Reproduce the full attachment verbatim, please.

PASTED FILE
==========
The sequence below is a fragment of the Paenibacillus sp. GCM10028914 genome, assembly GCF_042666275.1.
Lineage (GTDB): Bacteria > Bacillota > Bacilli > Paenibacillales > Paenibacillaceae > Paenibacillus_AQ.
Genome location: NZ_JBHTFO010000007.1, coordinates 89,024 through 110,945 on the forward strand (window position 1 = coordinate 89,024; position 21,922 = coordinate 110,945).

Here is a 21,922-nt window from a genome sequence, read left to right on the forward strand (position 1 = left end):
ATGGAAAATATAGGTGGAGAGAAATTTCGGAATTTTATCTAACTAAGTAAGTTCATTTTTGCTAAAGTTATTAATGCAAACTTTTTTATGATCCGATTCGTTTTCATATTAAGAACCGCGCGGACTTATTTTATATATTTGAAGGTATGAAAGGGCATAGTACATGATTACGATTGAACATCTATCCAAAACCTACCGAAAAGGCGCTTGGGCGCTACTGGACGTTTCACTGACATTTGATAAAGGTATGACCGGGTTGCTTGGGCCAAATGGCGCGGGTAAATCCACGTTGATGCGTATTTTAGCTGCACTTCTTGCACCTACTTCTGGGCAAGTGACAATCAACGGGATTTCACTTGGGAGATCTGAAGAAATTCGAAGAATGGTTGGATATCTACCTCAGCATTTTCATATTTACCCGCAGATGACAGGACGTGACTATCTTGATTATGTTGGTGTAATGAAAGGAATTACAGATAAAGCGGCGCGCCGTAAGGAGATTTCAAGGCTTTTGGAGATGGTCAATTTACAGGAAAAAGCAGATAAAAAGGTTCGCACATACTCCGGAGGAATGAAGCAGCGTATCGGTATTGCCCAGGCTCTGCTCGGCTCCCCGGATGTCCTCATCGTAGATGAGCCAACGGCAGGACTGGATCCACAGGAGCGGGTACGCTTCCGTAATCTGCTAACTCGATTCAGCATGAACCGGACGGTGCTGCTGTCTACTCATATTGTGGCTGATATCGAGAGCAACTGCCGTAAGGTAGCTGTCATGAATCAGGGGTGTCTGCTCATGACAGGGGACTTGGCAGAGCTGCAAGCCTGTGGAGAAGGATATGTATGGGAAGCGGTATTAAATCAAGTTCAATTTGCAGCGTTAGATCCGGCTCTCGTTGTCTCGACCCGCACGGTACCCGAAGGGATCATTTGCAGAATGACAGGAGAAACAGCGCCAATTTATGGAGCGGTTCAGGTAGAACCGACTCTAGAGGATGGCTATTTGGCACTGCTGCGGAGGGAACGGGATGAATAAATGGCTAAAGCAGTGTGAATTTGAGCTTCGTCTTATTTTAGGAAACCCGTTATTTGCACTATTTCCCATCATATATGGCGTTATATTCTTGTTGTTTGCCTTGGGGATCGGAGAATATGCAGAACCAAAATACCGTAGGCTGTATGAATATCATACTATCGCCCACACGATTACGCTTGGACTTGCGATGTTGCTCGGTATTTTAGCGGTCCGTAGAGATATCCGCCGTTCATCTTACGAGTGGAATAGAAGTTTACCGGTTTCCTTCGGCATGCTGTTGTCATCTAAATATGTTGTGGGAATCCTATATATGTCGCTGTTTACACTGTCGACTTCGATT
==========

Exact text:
The sequence below is a fragment of the Paenibacillus sp. GCM10028914 genome, assembly GCF_042666275.1.
Lineage (GTDB): Bacteria > Bacillota > Bacilli > Paenibacillales > Paenibacillaceae > Paenibacillus_AQ.
Genome location: NZ_JBHTFO010000007.1, coordinates 89,024 through 110,945 on the forward strand (window position 1 = coordinate 89,024; position 21,922 = coordinate 110,945).

Here is a 21,922-nt window from a genome sequence, read left to right on the forward strand (position 1 = left end):
ATGGAAAATATAGGTGGAGAGAAATTTCGGAATTTTATCTAACTAAGTAAGTTCATTTTTGCTAAAGTTATTAATGCAAACTTTTTTATGATCCGATTCGTTTTCATATTAAGAACCGCGCGGACTTATTTTATATATTTGAAGGTATGAAAGGGCATAGTACATGATTACGATTGAACATCTATCCAAAACCTACCGAAAAGGCGCTTGGGCGCTACTGGACGTTTCACTGACATTTGATAAAGGTATGACCGGGTTGCTTGGGCCAAATGGCGCGGGTAAATCCACGTTGATGCGTATTTTAGCTGCACTTCTTGCACCTACTTCTGGGCAAGTGACAATCAACGGGATTTCACTTGGGAGATCTGAAGAAATTCGAAGAATGGTTGGATATCTACCTCAGCATTTTCATATTTACCCGCAGATGACAGGACGTGACTATCTTGATTATGTTGGTGTAATGAAAGGAATTACAGATAAAGCGGCGCGCCGTAAGGAGATTTCAAGGCTTTTGGAGATGGTCAATTTACAGGAAAAAGCAGATAAAAAGGTTCGCACATACTCCGGAGGAATGAAGCAGCGTATCGGTATTGCCCAGGCTCTGCTCGGCTCCCCGGATGTCCTCATCGTAGATGAGCCAACGGCAGGACTGGATCCACAGGAGCGGGTACGCTTCCGTAATCTGCTAACTCGATTCAGCATGAACCGGACGGTGCTGCTGTCTACTCATATTGTGGCTGATATCGAGAGCAACTGCCGTAAGGTAGCTGTCATGAATCAGGGGTGTCTGCTCATGACAGGGGACTTGGCAGAGCTGCAAGCCTGTGGAGAAGGATATGTATGGGAAGCGGTATTAAATCAAGTTCAATTTGCAGCGTTAGATCCGGCTCTCGTTGTCTCGACCCGCACGGTACCCGAAGGGATCATTTGCAGAATGACAGGAGAAACAGCGCCAATTTATGGAGCGGTTCAGGTAGAACCGACTCTAGAGGATGGCTATTTGGCACTGCTGCGGAGGGAACGGGATGAATAAATGGCTAAAGCAGTGTGAATTTGAGCTTCGTCTTATTTTAGGAAACCCGTTATTTGCACTATTTCCCATCATATATGGCGTTATATTCTTGTTGTTTGCCTTGGGGATCGGAGAATATGCAGAACCAAAATACCGTAGGCTGTATGAATATCATACTATCGCCCACACGATTACGCTTGGACTTGCGATGTTGCTCGGTATTTTAGCGGTCCGTAGAGATATCCGCCGTTCATCTTACGAGTGGAATAGAAGTTTACCGGTTTCCTTCGGCATGCTGTTGTCATCTAAATATGTTGTGGGAATCCTATATATGTCGCTGTTTACACTGTCGACTTCGATT